HOAs agree to land deal, but owners object
The HOA at Inlet Point South supports a zoning change that will create two buildable lots on the site of a disused sewer treatment plan. But homeowners say they all object to the change in the middle of their gated community on the south end of Litchfield Beach.
“All of these homes within this small circle that is going to be affected are against this,” said Wade Mullins, an attorney whose family owns property in the development.
County Council this week gave the second of two readings to an amendment to the “planned development” zoning for Inlet Point South that allows two additional lots. The property is owned by the Peninsula at Inlet Point Owners Association, a community of 33 lots that also belong to the Inlet Point South Owners Association, which contains 26 lots.
The Peninsula association received the property from the Litchfield Co. for $5 to build a sewer treatment plant. The Peninsula development on the southern end of Litchfield Beach is in the federal Coastal Barrier Resources System and couldn’t be served by the public utility that receives federal funds.
The Peninsula association got waivers to allow Georgetown County Water and Sewer District, a state special purpose district, to serve the lots. The state Department of Health and Environmental Control approved the sewer plant closure.
The Peninsula association completed a beach renourishment project last year. It estimates the new lots could sell for $1.9 million and wants to use that money for future renourishment.
“They are the only ones that are going to benefit. Everyone else is going to be negatively impacted,” Mullins told the council. “There are a lot of legal ramifications as well.”
The Inlet Point South association sent a letter to the county saying it had no objection to the zoning change. But owners in that development say the association is controlled by Peninsula property owners.
“People have come from Chicago, from Michigan, from Columbia, from North Carolina, from Virginia to be here tonight because this is an important issue to us,” said Joey McCue, who owns property at Inlet Point South.
They told the council that they relied on the planned development zoning when they bought their property. For Randy Beahrs, it was the second switch he has seen since buying property at Inlet Point South 35 years ago.
“The treatment plant is fairly well hidden, although it was a surprise when they put that in 20-some years ago. I was not happy about that,” he said.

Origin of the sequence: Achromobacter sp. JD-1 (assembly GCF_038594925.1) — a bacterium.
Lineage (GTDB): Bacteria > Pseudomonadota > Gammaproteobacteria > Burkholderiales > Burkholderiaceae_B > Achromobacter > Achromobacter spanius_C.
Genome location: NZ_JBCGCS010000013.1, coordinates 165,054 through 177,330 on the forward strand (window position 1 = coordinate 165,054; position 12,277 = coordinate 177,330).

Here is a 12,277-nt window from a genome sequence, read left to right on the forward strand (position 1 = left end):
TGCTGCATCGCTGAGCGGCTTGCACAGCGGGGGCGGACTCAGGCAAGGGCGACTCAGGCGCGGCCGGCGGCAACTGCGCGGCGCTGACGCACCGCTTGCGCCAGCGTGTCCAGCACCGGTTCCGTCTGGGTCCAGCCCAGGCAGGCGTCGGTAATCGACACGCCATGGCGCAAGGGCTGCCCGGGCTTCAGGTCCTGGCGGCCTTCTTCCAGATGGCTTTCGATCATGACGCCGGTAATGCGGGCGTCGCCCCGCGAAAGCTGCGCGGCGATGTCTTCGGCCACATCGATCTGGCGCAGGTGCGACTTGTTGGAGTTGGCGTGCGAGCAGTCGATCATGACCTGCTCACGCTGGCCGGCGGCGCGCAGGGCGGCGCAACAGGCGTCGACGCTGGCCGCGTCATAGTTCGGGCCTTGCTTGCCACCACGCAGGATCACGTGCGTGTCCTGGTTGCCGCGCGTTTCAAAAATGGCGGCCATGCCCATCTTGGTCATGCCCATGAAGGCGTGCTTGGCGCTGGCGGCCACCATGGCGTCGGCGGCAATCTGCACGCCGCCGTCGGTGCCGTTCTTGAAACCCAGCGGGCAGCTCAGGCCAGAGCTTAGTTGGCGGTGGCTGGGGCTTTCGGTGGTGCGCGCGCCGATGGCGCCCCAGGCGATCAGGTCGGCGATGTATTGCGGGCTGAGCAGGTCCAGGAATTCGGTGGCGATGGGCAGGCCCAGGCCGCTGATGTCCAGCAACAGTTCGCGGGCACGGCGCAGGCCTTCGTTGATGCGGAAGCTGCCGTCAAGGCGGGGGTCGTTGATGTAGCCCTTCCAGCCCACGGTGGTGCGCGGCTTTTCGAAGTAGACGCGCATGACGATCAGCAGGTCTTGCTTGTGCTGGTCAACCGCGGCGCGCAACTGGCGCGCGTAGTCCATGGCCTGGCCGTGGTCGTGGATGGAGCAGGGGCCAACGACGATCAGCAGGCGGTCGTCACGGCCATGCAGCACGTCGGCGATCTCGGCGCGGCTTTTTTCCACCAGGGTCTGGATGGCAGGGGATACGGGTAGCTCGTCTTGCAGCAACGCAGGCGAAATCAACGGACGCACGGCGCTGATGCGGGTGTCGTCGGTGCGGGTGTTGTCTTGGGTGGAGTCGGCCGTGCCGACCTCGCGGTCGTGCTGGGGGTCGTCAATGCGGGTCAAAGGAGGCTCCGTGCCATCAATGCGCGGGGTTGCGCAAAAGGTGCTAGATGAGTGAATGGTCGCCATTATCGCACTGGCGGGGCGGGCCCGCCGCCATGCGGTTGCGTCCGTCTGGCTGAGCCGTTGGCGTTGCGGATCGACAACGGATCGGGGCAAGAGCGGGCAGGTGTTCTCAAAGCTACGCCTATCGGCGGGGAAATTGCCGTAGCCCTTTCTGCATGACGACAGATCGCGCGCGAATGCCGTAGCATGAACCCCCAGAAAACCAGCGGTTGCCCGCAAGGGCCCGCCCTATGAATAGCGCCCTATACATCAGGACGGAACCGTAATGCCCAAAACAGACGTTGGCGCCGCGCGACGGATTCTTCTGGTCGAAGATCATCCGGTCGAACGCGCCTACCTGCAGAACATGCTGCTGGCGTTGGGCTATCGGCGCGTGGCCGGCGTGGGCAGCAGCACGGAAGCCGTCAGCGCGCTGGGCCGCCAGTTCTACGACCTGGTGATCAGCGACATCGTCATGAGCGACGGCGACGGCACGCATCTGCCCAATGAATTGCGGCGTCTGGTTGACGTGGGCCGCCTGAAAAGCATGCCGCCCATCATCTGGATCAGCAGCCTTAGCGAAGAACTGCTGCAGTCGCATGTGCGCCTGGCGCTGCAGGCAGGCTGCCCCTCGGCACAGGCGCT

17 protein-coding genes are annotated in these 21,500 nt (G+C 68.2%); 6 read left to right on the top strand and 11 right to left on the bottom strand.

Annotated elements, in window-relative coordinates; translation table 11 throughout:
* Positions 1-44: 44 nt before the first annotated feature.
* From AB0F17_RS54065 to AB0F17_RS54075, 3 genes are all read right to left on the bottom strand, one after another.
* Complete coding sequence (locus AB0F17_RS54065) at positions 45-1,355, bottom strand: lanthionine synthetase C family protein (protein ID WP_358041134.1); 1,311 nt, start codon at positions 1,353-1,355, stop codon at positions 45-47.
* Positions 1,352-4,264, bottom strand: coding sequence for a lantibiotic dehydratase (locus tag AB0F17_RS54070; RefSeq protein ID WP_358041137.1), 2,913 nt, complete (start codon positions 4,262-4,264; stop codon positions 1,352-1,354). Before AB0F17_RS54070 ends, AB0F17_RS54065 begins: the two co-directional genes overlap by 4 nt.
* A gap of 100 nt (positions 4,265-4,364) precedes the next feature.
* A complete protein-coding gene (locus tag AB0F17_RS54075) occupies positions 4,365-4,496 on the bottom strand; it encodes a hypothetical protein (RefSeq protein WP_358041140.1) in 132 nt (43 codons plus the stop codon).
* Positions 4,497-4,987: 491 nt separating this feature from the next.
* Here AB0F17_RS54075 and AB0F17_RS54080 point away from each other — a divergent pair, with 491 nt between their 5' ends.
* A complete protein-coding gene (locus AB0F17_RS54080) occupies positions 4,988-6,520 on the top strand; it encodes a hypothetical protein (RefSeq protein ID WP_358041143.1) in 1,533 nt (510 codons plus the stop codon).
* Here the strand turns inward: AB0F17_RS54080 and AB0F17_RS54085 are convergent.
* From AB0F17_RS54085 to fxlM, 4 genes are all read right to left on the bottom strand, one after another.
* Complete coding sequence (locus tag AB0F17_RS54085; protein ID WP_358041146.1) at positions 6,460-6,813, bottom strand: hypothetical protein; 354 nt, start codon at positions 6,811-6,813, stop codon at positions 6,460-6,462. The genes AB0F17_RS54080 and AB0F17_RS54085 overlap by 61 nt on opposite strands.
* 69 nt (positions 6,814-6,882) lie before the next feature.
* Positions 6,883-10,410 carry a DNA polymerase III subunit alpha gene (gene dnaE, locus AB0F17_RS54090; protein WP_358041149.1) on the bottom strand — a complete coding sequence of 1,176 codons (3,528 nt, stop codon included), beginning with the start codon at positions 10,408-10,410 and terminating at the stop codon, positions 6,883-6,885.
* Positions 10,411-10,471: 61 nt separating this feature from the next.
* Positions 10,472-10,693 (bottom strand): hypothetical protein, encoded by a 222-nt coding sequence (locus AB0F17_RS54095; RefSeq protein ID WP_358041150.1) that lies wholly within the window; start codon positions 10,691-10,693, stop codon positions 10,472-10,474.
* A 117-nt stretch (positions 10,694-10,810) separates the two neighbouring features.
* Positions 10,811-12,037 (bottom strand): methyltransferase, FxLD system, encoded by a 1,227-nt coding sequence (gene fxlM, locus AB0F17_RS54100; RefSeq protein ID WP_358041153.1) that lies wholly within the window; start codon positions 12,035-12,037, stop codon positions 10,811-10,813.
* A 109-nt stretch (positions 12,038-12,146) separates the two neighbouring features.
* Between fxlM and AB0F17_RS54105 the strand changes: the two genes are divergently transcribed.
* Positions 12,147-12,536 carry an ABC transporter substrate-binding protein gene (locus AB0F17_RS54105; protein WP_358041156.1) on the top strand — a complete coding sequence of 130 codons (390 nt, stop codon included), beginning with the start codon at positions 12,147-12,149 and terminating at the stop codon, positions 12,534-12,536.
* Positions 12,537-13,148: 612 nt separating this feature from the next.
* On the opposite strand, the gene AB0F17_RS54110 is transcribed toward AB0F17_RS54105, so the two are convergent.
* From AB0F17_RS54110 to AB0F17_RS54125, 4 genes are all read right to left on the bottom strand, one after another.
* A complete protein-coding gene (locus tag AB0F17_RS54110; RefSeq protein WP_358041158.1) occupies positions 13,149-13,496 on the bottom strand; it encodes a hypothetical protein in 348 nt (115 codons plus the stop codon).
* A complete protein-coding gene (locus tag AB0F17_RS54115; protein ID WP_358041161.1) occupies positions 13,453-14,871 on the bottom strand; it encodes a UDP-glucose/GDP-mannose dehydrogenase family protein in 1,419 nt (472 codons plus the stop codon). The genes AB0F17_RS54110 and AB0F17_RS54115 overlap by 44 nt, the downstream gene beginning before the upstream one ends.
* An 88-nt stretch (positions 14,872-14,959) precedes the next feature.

He built a house on his oceanfront lot anyway, and spent the first night there this week. He told the council he built it to have views of Clubhouse Creek to the west as well as the ocean to the east.
“Selfishly, I’m just sorry that people are thinking about putting a couple of homes in there to change the atmosphere of the whole place,” Beahrs said.
Ray Tanner bought his house on the creek after vacationing there for years. It is across the street from the former sewer plant.
“We accepted that and we bought that house knowing they were there. I understood from the planned development that they were there and accepted that,” he said.
But the sewer plant is only about 15 feet high. Houses on that site would be elevated to meet flood regulations and would rise about 50 feet, said Tanner, who is the athletics director at the University of South Carolina.
“If somebody like Mr. Tanner buys a home based on a planned development, they ought to be able to rely on that,” Mullins said.
Wesley Peel, an attorney in Mullins’ firm, told the council that the application violated the county’s zoning ordinance, which requires all the property owners in a planned development to apply for an amendment.
“There are plenty of ways this land could be used to benefit the property owners,” Peel said, suggesting green space as the most popular alternative. “All they’re going to do is get cash out of this.”
Russ Hunt, another Inlet Point South owner, questioned whether the Peninsula association would be allowed to create another lot out of the parking lot in front of his house that serves the common area.
He and other Inlet Point South owners said the change also violates restrictive covenants in the development.
Dan Stacy, the attorney representing the Peninsula, said the covenants are outside the County Council’s purview.
Claims that there is no benefit to Inlet Point South “is a little tough for me, because there used to be a sewer plant there and now there’s not,” he told the council.
The Planning Commission voted 4-2 last month to recommend approval of the change.
Holly Richardson, the county planning director, said the zoning ordinance requires all the property owners to agree when creating a planned development, which is a unique zoning district. Any owner in an “affected area” can request an amendment to that district, she said.
The county typically requires a letter from the property owners association in support of changes to a planned development, she added.
“This might make a good case study,” Council Member Bob Anderson said. “I’m kind of confused.”
He also noted that the property that was deeded to the Peninsula was never recorded as a separate plat, so the tax bill went to the Inlet Point South association.
Anderson suggested the council defer a vote “to do a little housekeeping.”
Council Member Stella Mercado confirmed that the recommendation from the Planning Commission was contingent on getting the plat recorded. She also confirmed that both the Inlet Point South and Peninsula associations had sent letters of support before moving to approve the amendment.
The vote was 4-2 with Anderson and Council Member Raymond Newton opposed.